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Construction : Cover Story | December 2015 | Source : CW-India

Real Estate - A Streak of Hope

Pankaj Kapoor examines the much needed stimulus to the Indian real estate market and the burgeoning rise in Tier-II and Tier-III cities.

The dark clouds over real estate have begun to drift away to reveal a ray of light. For the past few years, real estate has been groaning under the burden of unsold stock, exorbitant prices and lack of financing. In a populous country like India, there is no dearth of housing demand; however, the quandary on the supply side has always plagued the market.

Better times
The current phase in real estate can be seen as a point of inflection where the slackness has made way for price correction, leading to a boost in sales and increased absorption. The prevailing price point and reduction in housing finance rates have also eased entry for fence-sitters. Also, softening of commodity prices has reduced input costs and motivated developers to abstain from resorting to high prices. Adding much-needed stimulus to the property market is the lucrative salary hike proposed by the Seventh Pay Scale Commission. The deep pockets of government employees may encourage them to enter property markets they had been shying away from. As a result of ever-expanding dimensions, the real estate sector is witnessing burgeoning rise in Tier-II and Tier-III cities. With improved quality of demographics and job opportunities, the performance of these cities holds great promise in times to come.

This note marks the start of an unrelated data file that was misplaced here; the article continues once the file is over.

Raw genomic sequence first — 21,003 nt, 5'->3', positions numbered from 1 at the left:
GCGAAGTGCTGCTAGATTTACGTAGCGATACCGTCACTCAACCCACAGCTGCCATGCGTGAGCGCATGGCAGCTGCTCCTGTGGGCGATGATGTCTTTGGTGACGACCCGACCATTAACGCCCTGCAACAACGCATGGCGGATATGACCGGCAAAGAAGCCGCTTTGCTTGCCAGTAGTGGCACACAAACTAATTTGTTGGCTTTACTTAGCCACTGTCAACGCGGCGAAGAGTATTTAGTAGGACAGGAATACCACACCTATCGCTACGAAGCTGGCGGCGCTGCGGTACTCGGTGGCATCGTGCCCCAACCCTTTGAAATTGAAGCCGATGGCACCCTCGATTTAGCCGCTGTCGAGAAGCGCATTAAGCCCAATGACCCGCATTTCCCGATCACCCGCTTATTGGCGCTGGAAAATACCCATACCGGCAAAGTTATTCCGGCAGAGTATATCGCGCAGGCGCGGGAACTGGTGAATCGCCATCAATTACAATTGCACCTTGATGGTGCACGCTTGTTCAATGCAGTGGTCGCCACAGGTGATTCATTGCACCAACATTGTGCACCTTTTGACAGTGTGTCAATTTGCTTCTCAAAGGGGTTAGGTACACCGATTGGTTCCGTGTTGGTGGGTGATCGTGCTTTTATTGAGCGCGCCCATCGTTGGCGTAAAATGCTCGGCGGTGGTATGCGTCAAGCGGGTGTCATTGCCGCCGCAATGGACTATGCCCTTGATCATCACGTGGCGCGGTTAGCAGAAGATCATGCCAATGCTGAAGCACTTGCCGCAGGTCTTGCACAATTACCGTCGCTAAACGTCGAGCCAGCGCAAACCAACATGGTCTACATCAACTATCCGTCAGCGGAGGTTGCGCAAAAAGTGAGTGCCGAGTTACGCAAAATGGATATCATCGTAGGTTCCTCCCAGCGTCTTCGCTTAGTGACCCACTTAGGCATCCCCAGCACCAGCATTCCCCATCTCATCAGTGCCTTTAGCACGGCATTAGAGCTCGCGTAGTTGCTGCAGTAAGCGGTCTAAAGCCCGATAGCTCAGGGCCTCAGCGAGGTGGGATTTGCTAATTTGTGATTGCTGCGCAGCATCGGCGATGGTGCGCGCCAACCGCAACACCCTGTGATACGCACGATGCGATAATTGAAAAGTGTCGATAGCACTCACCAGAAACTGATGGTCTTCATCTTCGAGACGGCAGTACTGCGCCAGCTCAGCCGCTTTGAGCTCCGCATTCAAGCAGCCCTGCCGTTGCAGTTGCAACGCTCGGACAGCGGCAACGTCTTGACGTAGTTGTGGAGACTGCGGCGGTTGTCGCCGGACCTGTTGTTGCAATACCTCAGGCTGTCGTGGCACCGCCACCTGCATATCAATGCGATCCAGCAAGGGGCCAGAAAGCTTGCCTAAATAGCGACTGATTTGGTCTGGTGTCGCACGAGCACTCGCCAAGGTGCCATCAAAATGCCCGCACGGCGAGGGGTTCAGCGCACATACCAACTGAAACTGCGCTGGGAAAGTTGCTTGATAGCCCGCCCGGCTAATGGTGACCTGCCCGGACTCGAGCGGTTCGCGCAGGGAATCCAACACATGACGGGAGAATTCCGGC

As for the commercial sector, it is now in the turnaround phase following a general uptick in business activity.

With a positive trend in absorption, this avenue can be considered as a promising asset class.

The challenges
Here are some of the inherent challenges the sector continues to face:

  • Infrastructural roadblocks: One of the biggest challenges is lack of proper physical infrastructure. Creation of highways and external connectivity do not help residential realty in the immediate phase, but only logistics. It is a long-drawn process. Internal roads and layouts should be given more emphasis as they boost the residential sector.